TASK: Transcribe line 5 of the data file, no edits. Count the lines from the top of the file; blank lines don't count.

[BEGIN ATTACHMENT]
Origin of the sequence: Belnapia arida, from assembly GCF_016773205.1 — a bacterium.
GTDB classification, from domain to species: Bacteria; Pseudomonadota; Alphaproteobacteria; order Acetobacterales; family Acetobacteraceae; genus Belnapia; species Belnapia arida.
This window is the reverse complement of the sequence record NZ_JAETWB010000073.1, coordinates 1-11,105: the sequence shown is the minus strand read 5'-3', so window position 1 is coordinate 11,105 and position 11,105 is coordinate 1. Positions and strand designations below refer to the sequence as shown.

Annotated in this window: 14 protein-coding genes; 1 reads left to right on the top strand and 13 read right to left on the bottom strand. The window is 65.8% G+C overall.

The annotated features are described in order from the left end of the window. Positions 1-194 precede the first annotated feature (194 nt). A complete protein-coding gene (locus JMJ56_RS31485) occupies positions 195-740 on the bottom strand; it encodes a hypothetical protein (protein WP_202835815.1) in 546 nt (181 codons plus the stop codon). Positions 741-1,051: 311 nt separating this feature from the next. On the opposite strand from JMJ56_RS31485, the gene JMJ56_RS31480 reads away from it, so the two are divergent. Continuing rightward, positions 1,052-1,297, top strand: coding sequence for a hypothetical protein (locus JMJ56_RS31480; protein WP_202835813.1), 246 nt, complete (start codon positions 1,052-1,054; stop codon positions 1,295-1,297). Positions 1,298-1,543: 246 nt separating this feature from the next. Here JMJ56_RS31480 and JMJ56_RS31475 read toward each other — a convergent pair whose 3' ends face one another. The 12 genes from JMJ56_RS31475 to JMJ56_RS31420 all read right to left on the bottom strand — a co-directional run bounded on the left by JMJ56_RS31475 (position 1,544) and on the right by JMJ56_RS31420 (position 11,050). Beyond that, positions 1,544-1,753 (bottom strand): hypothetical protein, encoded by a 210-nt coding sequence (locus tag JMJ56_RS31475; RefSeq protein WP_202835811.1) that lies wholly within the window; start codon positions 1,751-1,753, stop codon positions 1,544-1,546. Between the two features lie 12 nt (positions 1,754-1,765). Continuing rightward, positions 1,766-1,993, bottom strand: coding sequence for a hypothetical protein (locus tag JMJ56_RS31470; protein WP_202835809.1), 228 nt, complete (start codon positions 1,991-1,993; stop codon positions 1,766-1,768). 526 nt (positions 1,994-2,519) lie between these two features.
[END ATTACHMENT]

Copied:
The annotated features are described in order from the left end of the window. Positions 1-194 precede the first annotated feature (194 nt). A complete protein-coding gene (locus JMJ56_RS31485) occupies positions 195-740 on the bottom strand; it encodes a hypothetical protein (protein WP_202835815.1) in 546 nt (181 codons plus the stop codon). Positions 741-1,051: 311 nt separating this feature from the next. On the opposite strand from JMJ56_RS31485, the gene JMJ56_RS31480 reads away from it, so the two are divergent. Continuing rightward, positions 1,052-1,297, top strand: coding sequence for a hypothetical protein (locus JMJ56_RS31480; protein WP_202835813.1), 246 nt, complete (start codon positions 1,052-1,054; stop codon positions 1,295-1,297). Positions 1,298-1,543: 246 nt separating this feature from the next. Here JMJ56_RS31480 and JMJ56_RS31475 read toward each other — a convergent pair whose 3' ends face one another. The 12 genes from JMJ56_RS31475 to JMJ56_RS31420 all read right to left on the bottom strand — a co-directional run bounded on the left by JMJ56_RS31475 (position 1,544) and on the right by JMJ56_RS31420 (position 11,050). Beyond that, positions 1,544-1,753 (bottom strand): hypothetical protein, encoded by a 210-nt coding sequence (locus tag JMJ56_RS31475; RefSeq protein WP_202835811.1) that lies wholly within the window; start codon positions 1,751-1,753, stop codon positions 1,544-1,546. Between the two features lie 12 nt (positions 1,754-1,765). Continuing rightward, positions 1,766-1,993, bottom strand: coding sequence for a hypothetical protein (locus tag JMJ56_RS31470; protein WP_202835809.1), 228 nt, complete (start codon positions 1,991-1,993; stop codon positions 1,766-1,768). 526 nt (positions 1,994-2,519) lie between these two features.